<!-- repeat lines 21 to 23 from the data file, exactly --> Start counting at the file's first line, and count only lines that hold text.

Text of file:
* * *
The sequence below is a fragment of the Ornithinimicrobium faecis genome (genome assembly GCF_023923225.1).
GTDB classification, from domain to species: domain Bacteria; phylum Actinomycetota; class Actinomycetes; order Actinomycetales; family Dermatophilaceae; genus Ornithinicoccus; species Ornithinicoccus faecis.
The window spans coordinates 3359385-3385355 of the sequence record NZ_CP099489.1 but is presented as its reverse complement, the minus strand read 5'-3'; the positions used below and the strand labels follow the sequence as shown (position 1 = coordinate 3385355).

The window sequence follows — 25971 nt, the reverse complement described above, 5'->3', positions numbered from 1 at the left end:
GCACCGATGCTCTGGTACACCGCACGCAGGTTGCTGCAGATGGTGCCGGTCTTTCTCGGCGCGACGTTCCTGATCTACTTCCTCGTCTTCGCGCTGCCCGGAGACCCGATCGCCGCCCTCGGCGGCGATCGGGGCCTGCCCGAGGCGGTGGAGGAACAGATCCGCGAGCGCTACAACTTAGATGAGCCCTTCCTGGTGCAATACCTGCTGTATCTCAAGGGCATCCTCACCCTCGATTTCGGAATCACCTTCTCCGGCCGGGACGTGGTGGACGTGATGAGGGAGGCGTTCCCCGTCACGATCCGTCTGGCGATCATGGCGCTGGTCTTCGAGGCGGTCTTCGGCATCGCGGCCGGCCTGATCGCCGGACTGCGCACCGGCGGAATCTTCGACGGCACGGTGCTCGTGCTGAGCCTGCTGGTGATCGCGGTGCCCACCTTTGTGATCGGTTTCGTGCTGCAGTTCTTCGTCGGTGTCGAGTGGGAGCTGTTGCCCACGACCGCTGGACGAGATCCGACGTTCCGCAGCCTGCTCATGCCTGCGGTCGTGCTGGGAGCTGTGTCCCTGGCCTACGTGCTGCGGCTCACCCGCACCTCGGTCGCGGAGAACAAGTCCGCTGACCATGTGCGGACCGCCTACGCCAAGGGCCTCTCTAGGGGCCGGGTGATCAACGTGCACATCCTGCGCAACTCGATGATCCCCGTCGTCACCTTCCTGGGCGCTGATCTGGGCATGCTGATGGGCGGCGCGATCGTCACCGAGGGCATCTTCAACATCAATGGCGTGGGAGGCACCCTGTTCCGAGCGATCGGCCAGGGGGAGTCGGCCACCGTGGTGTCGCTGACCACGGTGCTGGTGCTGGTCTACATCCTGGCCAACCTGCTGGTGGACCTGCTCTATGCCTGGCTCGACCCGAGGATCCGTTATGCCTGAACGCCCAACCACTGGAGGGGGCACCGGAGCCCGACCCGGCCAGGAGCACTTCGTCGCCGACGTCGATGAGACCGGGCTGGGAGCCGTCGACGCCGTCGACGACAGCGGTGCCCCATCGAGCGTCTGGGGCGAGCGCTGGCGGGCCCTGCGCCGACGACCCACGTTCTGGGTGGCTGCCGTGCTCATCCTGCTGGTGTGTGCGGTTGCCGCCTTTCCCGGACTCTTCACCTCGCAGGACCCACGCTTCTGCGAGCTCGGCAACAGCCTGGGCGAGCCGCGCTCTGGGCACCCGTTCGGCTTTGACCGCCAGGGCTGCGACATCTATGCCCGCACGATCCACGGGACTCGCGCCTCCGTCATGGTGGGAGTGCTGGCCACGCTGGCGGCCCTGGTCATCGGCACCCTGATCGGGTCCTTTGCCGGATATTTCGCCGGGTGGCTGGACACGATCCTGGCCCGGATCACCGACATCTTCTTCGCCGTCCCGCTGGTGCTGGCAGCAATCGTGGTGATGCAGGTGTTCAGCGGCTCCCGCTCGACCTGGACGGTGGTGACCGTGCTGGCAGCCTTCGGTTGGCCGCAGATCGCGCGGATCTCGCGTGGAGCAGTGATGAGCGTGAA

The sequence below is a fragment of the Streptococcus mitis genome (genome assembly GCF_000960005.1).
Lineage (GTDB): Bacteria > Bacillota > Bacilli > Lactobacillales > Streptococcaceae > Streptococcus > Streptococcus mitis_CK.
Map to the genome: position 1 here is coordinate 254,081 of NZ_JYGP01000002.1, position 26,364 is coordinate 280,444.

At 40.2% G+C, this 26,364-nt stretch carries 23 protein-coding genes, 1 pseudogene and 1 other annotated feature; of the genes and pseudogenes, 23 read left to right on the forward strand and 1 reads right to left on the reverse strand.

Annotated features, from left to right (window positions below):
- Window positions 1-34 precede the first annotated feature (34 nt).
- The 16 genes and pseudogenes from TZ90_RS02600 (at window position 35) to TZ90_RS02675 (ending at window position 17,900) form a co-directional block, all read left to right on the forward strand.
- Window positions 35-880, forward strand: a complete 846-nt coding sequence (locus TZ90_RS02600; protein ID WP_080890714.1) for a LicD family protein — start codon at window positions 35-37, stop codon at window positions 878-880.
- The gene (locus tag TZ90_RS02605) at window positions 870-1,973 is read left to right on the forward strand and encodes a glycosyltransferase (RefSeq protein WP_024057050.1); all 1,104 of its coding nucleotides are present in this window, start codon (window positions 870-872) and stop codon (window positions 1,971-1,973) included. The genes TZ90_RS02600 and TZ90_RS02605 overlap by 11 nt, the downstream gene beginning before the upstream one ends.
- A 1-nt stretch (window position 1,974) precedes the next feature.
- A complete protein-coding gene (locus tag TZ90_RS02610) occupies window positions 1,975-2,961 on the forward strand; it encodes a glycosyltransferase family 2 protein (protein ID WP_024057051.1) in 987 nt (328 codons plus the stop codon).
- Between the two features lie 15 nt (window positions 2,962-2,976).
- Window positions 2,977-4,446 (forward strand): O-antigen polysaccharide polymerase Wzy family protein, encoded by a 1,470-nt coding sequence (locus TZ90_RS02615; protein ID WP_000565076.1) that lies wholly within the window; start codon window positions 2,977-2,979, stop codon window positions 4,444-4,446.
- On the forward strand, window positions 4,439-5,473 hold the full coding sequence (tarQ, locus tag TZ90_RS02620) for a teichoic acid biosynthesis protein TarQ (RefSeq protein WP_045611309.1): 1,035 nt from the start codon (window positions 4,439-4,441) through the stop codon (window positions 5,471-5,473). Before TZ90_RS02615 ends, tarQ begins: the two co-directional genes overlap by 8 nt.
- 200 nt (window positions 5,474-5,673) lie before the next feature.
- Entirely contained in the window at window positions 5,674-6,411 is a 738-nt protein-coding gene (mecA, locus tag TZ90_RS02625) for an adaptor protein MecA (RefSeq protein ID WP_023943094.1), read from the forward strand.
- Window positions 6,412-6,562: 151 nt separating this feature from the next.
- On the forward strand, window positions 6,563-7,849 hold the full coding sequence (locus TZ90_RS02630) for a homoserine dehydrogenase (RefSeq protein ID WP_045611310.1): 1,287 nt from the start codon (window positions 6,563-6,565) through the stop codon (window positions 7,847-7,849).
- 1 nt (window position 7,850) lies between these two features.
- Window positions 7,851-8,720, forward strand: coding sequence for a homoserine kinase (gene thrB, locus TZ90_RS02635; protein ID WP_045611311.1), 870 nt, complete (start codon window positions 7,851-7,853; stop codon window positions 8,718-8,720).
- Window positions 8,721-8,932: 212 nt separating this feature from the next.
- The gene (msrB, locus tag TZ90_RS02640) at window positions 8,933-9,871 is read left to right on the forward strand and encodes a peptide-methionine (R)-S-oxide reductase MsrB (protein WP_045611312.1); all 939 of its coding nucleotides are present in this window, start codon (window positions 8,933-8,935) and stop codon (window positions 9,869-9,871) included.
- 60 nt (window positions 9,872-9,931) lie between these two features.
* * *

- Entirely contained in the window at window positions 5,674-6,411 is a 738-nt protein-coding gene (mecA, locus tag TZ90_RS02625) for an adaptor protein MecA (RefSeq protein ID WP_023943094.1), read from the forward strand.
- Window positions 6,412-6,562: 151 nt separating this feature from the next.
- On the forward strand, window positions 6,563-7,849 hold the full coding sequence (locus TZ90_RS02630) for a homoserine dehydrogenase (RefSeq protein ID WP_045611310.1): 1,287 nt from the start codon (window positions 6,563-6,565) through the stop codon (window positions 7,847-7,849).